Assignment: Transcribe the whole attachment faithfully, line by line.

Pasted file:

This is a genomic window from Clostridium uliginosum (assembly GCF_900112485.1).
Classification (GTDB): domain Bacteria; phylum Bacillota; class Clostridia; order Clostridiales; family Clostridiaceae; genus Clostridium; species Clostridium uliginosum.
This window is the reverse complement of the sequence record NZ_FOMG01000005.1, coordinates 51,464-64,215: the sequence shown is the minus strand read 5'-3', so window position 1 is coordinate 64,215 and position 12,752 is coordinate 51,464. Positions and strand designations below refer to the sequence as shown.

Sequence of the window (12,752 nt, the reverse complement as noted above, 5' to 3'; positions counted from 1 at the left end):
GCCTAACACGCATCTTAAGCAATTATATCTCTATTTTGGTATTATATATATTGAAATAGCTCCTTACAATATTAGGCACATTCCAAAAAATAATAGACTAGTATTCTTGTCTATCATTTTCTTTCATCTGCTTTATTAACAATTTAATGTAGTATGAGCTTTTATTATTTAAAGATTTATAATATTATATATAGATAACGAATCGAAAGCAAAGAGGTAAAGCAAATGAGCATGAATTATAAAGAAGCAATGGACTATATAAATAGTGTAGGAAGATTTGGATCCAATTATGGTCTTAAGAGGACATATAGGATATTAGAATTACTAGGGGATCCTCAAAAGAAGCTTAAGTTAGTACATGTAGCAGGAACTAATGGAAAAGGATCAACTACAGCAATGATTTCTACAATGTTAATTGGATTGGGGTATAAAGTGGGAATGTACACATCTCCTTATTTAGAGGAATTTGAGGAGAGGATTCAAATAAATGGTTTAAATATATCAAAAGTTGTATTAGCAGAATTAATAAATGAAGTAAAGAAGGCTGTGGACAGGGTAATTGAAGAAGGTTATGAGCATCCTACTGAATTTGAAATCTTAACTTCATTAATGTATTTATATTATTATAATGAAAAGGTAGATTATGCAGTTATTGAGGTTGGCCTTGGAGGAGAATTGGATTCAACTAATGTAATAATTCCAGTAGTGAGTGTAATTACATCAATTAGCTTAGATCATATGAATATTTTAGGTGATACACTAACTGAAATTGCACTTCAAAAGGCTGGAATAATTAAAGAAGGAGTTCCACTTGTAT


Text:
This is a genomic window from Clostridium uliginosum (assembly GCF_900112485.1).
Classification (GTDB): domain Bacteria; phylum Bacillota; class Clostridia; order Clostridiales; family Clostridiaceae; genus Clostridium; species Clostridium uliginosum.
This window is the reverse complement of the sequence record NZ_FOMG01000005.1, coordinates 51,464-64,215: the sequence shown is the minus strand read 5'-3', so window position 1 is coordinate 64,215 and position 12,752 is coordinate 51,464. Positions and strand designations below refer to the sequence as shown.

Sequence of the window (12,752 nt, the reverse complement as noted above, 5' to 3'; positions counted from 1 at the left end):
GCCTAACACGCATCTTAAGCAATTATATCTCTATTTTGGTATTATATATATTGAAATAGCTCCTTACAATATTAGGCACATTCCAAAAAATAATAGACTAGTATTCTTGTCTATCATTTTCTTTCATCTGCTTTATTAACAATTTAATGTAGTATGAGCTTTTATTATTTAAAGATTTATAATATTATATATAGATAACGAATCGAAAGCAAAGAGGTAAAGCAAATGAGCATGAATTATAAAGAAGCAATGGACTATATAAATAGTGTAGGAAGATTTGGATCCAATTATGGTCTTAAGAGGACATATAGGATATTAGAATTACTAGGGGATCCTCAAAAGAAGCTTAAGTTAGTACATGTAGCAGGAACTAATGGAAAAGGATCAACTACAGCAATGATTTCTACAATGTTAATTGGATTGGGGTATAAAGTGGGAATGTACACATCTCCTTATTTAGAGGAATTTGAGGAGAGGATTCAAATAAATGGTTTAAATATATCAAAAGTTGTATTAGCAGAATTAATAAATGAAGTAAAGAAGGCTGTGGACAGGGTAATTGAAGAAGGTTATGAGCATCCTACTGAATTTGAAATCTTAACTTCATTAATGTATTTATATTATTATAATGAAAAGGTAGATTATGCAGTTATTGAGGTTGGCCTTGGAGGAGAATTGGATTCAACTAATGTAATAATTCCAGTAGTGAGTGTAATTACATCAATTAGCTTAGATCATATGAATATTTTAGGTGATACACTAACTGAAATTGCACTTCAAAAGGCTGGAATAATTAAAGAAGGAGTTCCACTTGTAT